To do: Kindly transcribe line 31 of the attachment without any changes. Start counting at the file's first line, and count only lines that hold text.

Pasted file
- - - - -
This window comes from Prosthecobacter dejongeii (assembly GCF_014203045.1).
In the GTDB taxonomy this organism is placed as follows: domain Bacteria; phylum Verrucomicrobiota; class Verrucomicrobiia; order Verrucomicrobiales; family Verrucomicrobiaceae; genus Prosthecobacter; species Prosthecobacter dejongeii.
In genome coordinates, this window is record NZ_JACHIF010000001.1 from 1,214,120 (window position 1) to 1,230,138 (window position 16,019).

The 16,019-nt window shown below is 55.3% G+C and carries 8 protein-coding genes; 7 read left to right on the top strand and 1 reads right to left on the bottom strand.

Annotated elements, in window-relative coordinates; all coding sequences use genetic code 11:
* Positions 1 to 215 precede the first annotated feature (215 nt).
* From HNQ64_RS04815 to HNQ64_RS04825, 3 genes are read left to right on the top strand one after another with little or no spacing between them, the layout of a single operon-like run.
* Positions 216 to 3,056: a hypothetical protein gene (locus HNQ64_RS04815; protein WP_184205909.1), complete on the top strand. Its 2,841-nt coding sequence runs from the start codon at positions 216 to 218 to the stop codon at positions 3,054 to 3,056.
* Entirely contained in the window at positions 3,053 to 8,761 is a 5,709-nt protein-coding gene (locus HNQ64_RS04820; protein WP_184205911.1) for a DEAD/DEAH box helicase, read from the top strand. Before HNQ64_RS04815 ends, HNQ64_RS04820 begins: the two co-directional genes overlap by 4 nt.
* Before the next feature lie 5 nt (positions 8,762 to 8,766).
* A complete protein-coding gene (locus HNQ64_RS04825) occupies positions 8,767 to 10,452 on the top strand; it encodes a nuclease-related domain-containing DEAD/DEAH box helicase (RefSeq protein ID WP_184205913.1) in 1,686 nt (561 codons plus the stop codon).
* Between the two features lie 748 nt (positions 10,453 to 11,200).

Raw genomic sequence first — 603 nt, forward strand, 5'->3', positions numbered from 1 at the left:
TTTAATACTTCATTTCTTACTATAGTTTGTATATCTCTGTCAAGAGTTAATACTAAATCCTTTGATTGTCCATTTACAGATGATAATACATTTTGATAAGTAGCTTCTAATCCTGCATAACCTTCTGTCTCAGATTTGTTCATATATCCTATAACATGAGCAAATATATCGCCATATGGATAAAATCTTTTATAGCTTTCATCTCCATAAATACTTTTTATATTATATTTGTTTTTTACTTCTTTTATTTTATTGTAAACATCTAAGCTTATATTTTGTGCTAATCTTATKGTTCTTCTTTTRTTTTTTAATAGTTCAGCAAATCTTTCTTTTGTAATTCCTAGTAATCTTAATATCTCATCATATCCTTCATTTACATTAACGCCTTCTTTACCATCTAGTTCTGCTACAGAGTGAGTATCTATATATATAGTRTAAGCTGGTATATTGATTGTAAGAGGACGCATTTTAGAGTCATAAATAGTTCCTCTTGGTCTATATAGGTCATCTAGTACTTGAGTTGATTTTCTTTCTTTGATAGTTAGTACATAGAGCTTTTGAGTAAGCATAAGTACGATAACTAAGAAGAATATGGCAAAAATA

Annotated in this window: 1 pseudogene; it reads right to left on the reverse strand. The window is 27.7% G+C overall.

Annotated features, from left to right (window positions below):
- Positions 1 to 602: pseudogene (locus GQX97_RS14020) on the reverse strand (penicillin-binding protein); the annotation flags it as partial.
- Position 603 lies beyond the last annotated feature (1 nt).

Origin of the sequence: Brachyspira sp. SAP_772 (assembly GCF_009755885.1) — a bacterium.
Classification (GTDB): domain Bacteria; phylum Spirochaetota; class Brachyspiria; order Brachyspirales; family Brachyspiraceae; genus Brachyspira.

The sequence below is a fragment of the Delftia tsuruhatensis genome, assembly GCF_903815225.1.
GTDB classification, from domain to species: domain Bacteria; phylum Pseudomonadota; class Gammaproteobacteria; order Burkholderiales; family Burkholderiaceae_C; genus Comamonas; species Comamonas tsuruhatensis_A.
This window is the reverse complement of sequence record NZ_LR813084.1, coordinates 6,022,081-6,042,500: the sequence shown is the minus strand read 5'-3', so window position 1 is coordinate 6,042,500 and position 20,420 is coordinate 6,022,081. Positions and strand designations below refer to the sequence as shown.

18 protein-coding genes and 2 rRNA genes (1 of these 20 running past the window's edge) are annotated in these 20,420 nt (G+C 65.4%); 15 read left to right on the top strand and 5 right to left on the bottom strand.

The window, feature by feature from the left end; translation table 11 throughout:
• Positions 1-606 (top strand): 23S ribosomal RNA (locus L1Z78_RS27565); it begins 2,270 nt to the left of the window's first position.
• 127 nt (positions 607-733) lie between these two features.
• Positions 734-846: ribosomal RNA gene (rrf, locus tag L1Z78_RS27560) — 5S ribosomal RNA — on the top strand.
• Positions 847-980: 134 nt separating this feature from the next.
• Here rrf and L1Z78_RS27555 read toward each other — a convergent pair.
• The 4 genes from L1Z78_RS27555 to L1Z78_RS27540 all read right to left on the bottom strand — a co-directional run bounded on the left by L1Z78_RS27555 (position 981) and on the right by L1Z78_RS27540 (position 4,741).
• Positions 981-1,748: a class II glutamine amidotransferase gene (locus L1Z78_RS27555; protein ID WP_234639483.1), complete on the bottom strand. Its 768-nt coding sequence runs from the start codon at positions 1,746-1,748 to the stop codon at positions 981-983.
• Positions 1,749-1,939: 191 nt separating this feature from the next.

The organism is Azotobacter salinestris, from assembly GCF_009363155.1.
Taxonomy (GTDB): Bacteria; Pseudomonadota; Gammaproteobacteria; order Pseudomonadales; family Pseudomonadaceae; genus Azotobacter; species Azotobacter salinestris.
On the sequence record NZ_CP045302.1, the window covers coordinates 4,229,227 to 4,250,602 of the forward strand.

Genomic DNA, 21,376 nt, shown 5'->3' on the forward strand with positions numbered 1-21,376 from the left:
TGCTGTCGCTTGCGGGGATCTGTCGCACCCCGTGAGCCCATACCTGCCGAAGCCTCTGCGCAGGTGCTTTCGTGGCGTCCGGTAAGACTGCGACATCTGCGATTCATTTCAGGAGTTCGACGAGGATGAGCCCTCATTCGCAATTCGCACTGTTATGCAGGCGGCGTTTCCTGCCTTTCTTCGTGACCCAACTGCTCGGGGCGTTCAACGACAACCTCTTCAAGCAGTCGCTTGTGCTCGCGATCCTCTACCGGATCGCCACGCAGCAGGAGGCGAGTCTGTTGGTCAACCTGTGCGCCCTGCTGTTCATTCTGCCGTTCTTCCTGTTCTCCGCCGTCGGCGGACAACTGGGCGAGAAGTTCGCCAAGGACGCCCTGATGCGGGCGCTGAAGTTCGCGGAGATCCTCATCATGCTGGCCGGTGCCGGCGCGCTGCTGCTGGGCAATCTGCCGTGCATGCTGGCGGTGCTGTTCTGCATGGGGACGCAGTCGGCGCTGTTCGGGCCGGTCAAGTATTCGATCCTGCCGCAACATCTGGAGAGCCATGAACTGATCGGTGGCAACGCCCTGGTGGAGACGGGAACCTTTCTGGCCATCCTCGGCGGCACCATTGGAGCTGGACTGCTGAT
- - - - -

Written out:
• The 4 genes from L1Z78_RS27555 to L1Z78_RS27540 all read right to left on the bottom strand — a co-directional run bounded on the left by L1Z78_RS27555 (position 981) and on the right by L1Z78_RS27540 (position 4,741).